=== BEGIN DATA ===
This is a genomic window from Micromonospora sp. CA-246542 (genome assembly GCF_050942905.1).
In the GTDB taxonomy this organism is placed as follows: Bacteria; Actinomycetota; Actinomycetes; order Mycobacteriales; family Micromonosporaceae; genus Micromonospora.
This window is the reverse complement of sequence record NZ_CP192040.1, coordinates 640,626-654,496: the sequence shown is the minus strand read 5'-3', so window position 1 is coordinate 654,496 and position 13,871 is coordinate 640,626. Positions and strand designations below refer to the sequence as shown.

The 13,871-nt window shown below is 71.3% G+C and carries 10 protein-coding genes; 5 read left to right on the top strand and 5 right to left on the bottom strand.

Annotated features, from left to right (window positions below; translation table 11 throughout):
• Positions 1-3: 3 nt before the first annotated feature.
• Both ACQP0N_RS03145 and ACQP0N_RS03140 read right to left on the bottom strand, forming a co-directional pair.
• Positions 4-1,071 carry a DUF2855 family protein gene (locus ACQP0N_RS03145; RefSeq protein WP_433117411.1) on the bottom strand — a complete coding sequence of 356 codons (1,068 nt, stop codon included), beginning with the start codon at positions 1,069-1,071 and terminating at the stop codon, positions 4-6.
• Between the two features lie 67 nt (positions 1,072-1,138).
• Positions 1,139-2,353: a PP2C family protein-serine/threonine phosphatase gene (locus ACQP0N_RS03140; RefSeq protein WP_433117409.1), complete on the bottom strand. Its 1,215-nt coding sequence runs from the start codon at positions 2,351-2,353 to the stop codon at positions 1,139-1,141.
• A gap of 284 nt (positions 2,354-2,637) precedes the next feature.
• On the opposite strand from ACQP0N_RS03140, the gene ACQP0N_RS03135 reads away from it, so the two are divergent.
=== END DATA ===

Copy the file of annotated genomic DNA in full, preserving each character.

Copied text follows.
This is a genomic window from Micromonospora sp. CA-246542 (genome assembly GCF_050942905.1).
In the GTDB taxonomy this organism is placed as follows: Bacteria; Actinomycetota; Actinomycetes; order Mycobacteriales; family Micromonosporaceae; genus Micromonospora.
This window is the reverse complement of sequence record NZ_CP192040.1, coordinates 640,626-654,496: the sequence shown is the minus strand read 5'-3', so window position 1 is coordinate 654,496 and position 13,871 is coordinate 640,626. Positions and strand designations below refer to the sequence as shown.

The 13,871-nt window shown below is 71.3% G+C and carries 10 protein-coding genes; 5 read left to right on the top strand and 5 right to left on the bottom strand.

Annotated features, from left to right (window positions below; translation table 11 throughout):
• Positions 1-3: 3 nt before the first annotated feature.
• Both ACQP0N_RS03145 and ACQP0N_RS03140 read right to left on the bottom strand, forming a co-directional pair.
• Positions 4-1,071 carry a DUF2855 family protein gene (locus ACQP0N_RS03145; RefSeq protein WP_433117411.1) on the bottom strand — a complete coding sequence of 356 codons (1,068 nt, stop codon included), beginning with the start codon at positions 1,069-1,071 and terminating at the stop codon, positions 4-6.
• Between the two features lie 67 nt (positions 1,072-1,138).
• Positions 1,139-2,353: a PP2C family protein-serine/threonine phosphatase gene (locus ACQP0N_RS03140; RefSeq protein WP_433117409.1), complete on the bottom strand. Its 1,215-nt coding sequence runs from the start codon at positions 2,351-2,353 to the stop codon at positions 1,139-1,141.
• A gap of 284 nt (positions 2,354-2,637) precedes the next feature.
• On the opposite strand from ACQP0N_RS03140, the gene ACQP0N_RS03135 reads away from it, so the two are divergent.